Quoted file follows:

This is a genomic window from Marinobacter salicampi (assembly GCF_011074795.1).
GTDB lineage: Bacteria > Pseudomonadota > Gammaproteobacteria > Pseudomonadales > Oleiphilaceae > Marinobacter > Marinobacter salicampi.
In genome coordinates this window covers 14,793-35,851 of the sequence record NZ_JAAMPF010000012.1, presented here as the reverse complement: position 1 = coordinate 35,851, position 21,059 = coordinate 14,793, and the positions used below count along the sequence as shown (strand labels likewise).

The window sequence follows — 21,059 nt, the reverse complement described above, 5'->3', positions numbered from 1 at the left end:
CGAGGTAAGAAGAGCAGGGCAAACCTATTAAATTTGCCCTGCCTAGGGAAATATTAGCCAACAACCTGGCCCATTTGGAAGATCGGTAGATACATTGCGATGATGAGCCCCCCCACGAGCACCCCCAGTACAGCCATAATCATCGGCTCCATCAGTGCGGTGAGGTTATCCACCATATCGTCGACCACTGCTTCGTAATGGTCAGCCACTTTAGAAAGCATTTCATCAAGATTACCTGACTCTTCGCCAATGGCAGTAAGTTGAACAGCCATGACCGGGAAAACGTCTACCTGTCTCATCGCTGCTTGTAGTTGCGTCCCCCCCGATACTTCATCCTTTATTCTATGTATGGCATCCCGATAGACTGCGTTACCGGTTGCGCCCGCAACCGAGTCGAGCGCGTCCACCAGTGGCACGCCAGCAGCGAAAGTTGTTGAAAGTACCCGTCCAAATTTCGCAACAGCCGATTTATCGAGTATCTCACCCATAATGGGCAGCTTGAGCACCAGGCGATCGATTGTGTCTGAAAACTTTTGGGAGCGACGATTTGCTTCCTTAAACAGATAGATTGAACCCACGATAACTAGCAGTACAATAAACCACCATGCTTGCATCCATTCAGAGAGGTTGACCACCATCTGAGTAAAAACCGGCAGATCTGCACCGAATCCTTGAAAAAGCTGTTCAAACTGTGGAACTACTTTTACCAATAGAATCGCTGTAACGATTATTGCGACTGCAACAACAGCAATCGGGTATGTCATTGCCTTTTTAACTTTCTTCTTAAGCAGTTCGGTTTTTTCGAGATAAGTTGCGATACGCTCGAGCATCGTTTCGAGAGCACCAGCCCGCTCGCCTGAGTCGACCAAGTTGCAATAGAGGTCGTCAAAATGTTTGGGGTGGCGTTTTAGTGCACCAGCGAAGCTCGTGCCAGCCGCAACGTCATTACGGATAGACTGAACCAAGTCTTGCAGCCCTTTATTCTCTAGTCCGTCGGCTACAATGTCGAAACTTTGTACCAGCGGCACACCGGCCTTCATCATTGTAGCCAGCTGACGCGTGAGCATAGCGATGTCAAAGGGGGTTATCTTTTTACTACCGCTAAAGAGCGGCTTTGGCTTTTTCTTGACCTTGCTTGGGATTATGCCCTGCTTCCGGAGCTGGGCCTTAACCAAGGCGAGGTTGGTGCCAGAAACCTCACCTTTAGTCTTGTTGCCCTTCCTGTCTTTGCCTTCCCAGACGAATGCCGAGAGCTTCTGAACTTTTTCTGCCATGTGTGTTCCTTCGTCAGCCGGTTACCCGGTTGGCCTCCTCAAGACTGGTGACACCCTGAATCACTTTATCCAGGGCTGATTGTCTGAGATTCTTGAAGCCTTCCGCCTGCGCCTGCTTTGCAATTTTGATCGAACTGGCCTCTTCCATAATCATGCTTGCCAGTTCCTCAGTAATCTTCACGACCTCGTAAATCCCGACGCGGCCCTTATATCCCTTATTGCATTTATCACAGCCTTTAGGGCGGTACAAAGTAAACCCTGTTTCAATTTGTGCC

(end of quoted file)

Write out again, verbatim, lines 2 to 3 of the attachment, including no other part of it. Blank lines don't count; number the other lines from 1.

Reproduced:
GTDB lineage: Bacteria > Pseudomonadota > Gammaproteobacteria > Pseudomonadales > Oleiphilaceae > Marinobacter > Marinobacter salicampi.
In genome coordinates this window covers 14,793-35,851 of the sequence record NZ_JAAMPF010000012.1, presented here as the reverse complement: position 1 = coordinate 35,851, position 21,059 = coordinate 14,793, and the positions used below count along the sequence as shown (strand labels likewise).